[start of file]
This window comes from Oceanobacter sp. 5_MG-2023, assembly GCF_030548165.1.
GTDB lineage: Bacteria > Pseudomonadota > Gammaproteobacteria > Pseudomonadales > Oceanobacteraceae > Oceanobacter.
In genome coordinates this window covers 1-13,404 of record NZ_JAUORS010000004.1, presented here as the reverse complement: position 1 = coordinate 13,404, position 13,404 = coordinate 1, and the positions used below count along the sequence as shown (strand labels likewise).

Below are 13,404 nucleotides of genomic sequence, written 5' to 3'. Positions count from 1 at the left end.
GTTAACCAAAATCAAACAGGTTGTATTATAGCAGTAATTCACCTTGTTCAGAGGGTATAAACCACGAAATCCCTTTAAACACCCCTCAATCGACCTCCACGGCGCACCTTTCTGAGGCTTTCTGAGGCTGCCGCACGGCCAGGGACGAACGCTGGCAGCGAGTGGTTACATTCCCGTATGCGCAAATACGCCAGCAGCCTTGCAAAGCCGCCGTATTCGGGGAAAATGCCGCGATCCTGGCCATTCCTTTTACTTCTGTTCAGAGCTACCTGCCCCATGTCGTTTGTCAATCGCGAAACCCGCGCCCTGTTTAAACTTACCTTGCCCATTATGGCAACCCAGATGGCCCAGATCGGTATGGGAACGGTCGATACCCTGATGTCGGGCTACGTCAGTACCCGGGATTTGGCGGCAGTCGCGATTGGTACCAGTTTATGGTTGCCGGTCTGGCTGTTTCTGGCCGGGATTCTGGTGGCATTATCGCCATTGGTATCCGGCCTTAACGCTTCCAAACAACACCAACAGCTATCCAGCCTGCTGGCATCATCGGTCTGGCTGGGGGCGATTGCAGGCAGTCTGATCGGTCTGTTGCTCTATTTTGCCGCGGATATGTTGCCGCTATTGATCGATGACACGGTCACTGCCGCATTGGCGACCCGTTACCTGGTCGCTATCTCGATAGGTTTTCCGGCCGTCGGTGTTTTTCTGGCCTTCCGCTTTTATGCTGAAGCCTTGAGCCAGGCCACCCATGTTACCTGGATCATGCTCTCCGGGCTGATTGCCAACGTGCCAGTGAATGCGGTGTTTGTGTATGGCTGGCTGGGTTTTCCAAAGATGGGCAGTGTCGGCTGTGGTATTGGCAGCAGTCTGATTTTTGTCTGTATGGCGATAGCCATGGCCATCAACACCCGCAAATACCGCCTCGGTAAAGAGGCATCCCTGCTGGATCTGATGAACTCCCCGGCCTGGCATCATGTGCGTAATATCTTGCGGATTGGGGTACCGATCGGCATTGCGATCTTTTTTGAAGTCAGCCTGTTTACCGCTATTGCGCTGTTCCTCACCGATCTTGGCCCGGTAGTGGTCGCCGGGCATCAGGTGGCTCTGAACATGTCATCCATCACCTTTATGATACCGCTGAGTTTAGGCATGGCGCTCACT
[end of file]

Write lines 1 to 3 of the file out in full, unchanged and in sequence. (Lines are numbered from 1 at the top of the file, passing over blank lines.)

This window comes from Oceanobacter sp. 5_MG-2023, assembly GCF_030548165.1.
GTDB lineage: Bacteria > Pseudomonadota > Gammaproteobacteria > Pseudomonadales > Oceanobacteraceae > Oceanobacter.
In genome coordinates this window covers 1-13,404 of record NZ_JAUORS010000004.1, presented here as the reverse complement: position 1 = coordinate 13,404, position 13,404 = coordinate 1, and the positions used below count along the sequence as shown (strand labels likewise).